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Games Better if Politics Don't Intrude on Fields... Patriotism at Its Best Instinctive, Not Forced

Games Better if Politics Don't Intrude on Fields

Pittsburgh Post-Gazette

July 23, 2004
Copyright © 2004 Bell & Howell Information and Learning Company. All rights reserved.

You like seeing the flag at the ballgame? You like hearing the national anthem? You like the feelings of pride those hallowed symbols of American freedom provide?

Then you probably shouldn't be too upset that Toronto Blue Jays star Carlos Delgado chose to ignore the singing of "God Bless America" at Yankee Stadium this week.

Actually, Delgado has been doing it all season. He disappears into the runway behind the Blue Jays' dugout while his teammates line up for the song. It's his silent protest against the war in Iraq.

No one noticed Delgado's actions until he shared his anti-war feelings with the Toronto Star earlier this month. "I think it's the stupidest war ever. Who are you fighting against? You're just getting ambushed now. We have more people dead now after the war than during the war. ... It's just stupid."

That prompted a pro-Delgado column in the New York Times Wednesday that lauded him for his strength in taking a public position on a sensitive issue, which, of course, prompted boos and jeers for Delgado when the Blue Jays played the New York Yankees the past two days.

All of this was so predictable.

It was only a matter of time until an athlete picked his or her arena to protest the war. Delgado was a likely candidate. He has spoken out on political issues, notably the Navy's use of the Puerto Rican island of Vieques for weapon testing. He grew up on the Puerto Rican mainland.

The fan reaction to Delgado also was expected. It's easy to boo and jeer someone who takes a different stand, especially if that someone is an opposing player and is making $18.5 million in the final year of a $64 million contract. "Hey, ya bum, how can you be anti-American after what this country has done for you? If you don't like it here, leave!" If one fan yelled that at Delgado, hundreds probably did.

I have no problem with that. At least Yankee fans didn't throw anything at Delgado, a criminal act that many moronic fans find the courage to do when they're in a faceless mob. The boos and jeers were fine. The fans had every right to protest Delgado's protest. Isn't that what the flag stands for? The freedom to express yourself without fear of reprisal?

For that same reason, I have no problem with Delgado. His protest was personal, even respectful. He didn't go out of his way to call attention to himself or his cause by turning his back on the flag, as Manhattanville College basketball player Toni Smith did in 2003. Nor did he sit on the bench during the anthem, as Denver Nuggets guard Mahmoud Abdul-Rauf did in 1996. He merely chose not to take part in the George Steinbrenner-mandated "God Bless America" festivities and disappeared in that runway. He, too, has rights.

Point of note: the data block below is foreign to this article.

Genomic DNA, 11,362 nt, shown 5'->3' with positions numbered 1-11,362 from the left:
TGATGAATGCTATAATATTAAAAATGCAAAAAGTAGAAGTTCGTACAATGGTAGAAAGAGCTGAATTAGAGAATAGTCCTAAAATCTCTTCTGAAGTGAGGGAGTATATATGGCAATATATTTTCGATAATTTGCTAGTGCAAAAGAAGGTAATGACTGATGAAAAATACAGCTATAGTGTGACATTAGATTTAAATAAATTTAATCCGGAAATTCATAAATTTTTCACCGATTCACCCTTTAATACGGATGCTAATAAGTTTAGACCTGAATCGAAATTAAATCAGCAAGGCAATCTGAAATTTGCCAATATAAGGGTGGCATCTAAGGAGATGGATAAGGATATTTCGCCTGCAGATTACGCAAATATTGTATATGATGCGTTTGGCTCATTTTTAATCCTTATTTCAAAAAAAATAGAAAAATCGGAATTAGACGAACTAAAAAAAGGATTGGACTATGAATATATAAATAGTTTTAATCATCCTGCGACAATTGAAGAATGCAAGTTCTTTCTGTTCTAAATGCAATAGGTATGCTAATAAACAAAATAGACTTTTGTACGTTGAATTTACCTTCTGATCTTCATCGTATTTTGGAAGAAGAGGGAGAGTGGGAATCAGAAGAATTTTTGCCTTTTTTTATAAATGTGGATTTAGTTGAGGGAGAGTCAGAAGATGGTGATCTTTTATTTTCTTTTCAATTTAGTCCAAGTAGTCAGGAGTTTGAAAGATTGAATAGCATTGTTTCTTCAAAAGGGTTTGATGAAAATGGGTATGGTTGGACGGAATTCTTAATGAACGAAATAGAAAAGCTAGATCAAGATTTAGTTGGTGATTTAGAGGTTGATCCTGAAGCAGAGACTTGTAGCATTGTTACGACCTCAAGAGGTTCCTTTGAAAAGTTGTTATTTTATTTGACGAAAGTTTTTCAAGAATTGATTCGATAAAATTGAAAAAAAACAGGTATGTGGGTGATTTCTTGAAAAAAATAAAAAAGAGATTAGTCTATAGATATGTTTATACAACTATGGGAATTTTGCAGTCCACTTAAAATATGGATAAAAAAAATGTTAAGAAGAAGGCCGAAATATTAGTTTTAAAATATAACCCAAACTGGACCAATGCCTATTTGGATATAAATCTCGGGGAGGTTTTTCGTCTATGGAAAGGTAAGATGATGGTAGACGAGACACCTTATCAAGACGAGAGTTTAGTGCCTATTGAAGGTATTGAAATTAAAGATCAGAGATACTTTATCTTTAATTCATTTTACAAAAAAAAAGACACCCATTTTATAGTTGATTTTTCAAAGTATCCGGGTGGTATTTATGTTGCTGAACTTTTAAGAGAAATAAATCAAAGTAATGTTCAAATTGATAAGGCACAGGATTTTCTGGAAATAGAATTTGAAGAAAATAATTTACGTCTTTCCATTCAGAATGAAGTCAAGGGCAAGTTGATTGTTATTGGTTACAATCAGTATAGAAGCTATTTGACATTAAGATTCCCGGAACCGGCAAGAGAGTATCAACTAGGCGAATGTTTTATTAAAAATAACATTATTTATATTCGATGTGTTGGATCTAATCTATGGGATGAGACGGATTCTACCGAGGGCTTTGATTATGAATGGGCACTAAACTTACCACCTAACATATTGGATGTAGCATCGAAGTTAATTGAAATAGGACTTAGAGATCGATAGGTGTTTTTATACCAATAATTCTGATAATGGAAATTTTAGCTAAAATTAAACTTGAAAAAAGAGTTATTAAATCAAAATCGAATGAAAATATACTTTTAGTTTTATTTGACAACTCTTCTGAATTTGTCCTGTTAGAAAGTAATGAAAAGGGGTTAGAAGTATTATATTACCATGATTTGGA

I guess my problem is with our continued insistence on mixing sports and politics.

They have no more business being wed than sports and gambling.

As long as they are, we're going to have protests from athletes and subsequent protests from fans, which detract from the games, which is why everyone gathered in the first place.

I've long maintained that the anthem at sporting events is an idea that's past its time. If it stirs emotions in you, that's fine. But it's fairly safe to say it doesn't have that effect on everyone. For many, it has became almost trivialized.

Look around tonight if you're at PNC Park for the Pirates- Cincinnati Reds game. See if some people aren't sitting through the anthem. Notice how many more are talking among themselves or -- curse modern technology -- on their annoying cell phones. Look at the players. See how many appear bored out of their minds. Tell me they're not standing at attention by rote.

Be honest here. Haven't there been times you wanted to cry because the anthem singer went on too long, no matter how beautiful the rendition? You came for a game, not a concert. Didn't you want to get to the first pitch?

Now, since 9/11, there's "God Bless America" at the ballparks. A lot of fans love it, although they and baseball survived more than 100 years without it. Others just want the game to resume. I'm sorry, that doesn't make them bad people.

It's nice to think the Steinbrenners of baseball had good intentions with "God Bless America." But, if you're cynical like me, it's easy to believe they did it more as another hollow public- relations gesture. "We might be gouging you on ticket prices, but we sure do love America!"

All of this doesn't mean I'm any less American than Steinbrenner or anyone else. It doesn't mean I'm not thankful for our fallen heroes who protected our precious freedom. And it doesn't mean I don't support our troops in Iraq, no matter how I might feel about the war.

It just means I don't need a forced moment of patriotism at a sporting event to realize this is the greatest country in the world. It means I don't need to hear the anthem or see the flag furling in the wind to know how lucky I am to be living here.